Crime Library: Criminal Minds and Methods

John Gotti, the Last Mafia Icon

Twilight of the Gotti Gangsters

It was not a typical mob case. It hopped on the public radar screen with the testimony of popular actor Steven Seagal. An amazing story followed that showed how the mob tried to get a foothold in the American film industry.  

Steven Seagal, 50, had a partner named Julius Nasso, who prosecutors claim was a Gambino crime family associate.   They had caught Nasso on tape agreeing to force Seagal to pay $150,000 to the crime family for every film Seagal made. This agreement, valued at some $3 million, was to be executed by Anthony "Sonny" Ciccone who tried to extort the money from Seagal at a restaurant.  

Seagal testified that Ciccone said, "Look at me when I talk to you. We are proud people. Work with Jules and we'll split the pie."  The government had the restaurant bugged and the mobsters commented on how frightened Seagal appeared to be after they delivered their extortion threat.

After the meeting, Seagal said that his former partner told him, "If you would have said the wrong thing, they would have killed you"

On March 18, 2003, Peter Gotti, 63, brother of the late crime czar John Gotti, was found guilty of racketeering and taking control of the Gambino crime enterprise. Along with Gotti were six co-defendants including the men who had tried to extort money from Seagal.

Peter Gotti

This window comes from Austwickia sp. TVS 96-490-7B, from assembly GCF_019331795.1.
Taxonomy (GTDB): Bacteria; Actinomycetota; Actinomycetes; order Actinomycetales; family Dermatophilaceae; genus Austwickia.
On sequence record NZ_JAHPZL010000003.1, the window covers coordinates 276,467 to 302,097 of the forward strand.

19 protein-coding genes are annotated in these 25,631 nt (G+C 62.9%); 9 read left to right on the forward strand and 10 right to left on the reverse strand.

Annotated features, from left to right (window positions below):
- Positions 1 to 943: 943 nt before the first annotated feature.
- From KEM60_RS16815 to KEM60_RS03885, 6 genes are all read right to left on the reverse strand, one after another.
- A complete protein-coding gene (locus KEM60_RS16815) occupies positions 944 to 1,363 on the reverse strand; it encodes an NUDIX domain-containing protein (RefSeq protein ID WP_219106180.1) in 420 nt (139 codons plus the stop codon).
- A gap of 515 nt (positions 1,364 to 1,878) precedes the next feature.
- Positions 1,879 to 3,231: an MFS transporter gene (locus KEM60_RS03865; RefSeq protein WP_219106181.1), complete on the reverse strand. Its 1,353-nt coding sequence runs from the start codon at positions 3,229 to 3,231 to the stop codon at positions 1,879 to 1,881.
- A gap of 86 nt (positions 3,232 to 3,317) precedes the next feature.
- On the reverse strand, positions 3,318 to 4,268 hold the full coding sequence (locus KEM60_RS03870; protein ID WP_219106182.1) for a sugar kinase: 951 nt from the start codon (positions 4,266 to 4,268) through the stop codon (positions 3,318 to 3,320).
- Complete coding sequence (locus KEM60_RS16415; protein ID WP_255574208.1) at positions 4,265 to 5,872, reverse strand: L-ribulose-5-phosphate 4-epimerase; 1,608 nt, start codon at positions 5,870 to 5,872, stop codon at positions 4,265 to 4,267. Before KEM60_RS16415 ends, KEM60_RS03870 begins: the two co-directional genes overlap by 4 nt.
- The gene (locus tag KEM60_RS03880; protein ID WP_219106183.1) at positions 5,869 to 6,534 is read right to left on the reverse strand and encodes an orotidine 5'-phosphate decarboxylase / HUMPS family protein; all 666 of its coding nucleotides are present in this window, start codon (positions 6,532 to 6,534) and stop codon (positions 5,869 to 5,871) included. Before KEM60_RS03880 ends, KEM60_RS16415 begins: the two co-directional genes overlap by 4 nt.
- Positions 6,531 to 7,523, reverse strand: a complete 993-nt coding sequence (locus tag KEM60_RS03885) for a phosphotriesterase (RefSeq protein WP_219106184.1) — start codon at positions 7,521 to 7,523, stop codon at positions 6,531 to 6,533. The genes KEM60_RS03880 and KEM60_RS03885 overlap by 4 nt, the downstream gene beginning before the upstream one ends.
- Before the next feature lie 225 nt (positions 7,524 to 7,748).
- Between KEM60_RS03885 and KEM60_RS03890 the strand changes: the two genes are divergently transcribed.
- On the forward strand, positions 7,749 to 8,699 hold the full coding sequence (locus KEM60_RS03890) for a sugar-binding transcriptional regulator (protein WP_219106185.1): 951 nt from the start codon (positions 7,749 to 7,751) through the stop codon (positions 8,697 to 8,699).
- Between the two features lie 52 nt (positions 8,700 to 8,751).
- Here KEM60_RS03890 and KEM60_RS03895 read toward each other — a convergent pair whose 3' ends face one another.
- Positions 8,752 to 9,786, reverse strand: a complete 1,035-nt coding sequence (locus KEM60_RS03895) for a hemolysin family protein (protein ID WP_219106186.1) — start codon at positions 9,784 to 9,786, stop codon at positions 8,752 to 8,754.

Peter Gotti (AP)

"They got me," Peter Gotti said afterwards. "It's easy to convict a Gotti.  All you have to have is the name."

The Associated Press reported that Gotti "was the star defendant in the far-reaching mob case alleging a campaign of extortion stretching from the city's waterfront to Hollywood. Prosecutors accused him of pocketing thousands of dollars from various schemes. In addition to racketeering, Gotti also was found guilty of conspiracy and multiple counts of money laundering."

Two other Gotti family members were also convicted of racketeering, Richard V. Gotti, another brother of John Gotti, and Richard G. Gotti, a nephew of the late crime boss.

Court TV reported, "On Gotti's watch, a violent Gambino crew used threats to assume control of local chapters of the International Longshoremen's Association. The family then rigged union elections and secured the award of a lucrative union health service contract for a mob-controlled company.

"During a six-week trial, prosecutors presented a series of surveillance photos and tapes of known gangsters paying homage and cash to Gotti," proving that Peter Gotti was "not only a mobster, but a mob leader."

Newsday reported that "despite lacking evidence showing the reputed mob boss Peter Gotti actually took money from anyone, federal prosecutors were able to connect enough dots between bits of circumstantial evidence to convict him of money laundering and racketeering."

Things are not looking good these days for the Gotti dynasty's hold on the Gambino crime family. First, the notorious John Gotti was convicted. Then his son, John Gotti, known as "Junior," was also convicted and jailed. And now Peter and his brother Richard and nephew will also go to jail. It cannot be denied that the Gotti mobster line is in its twilight.

 

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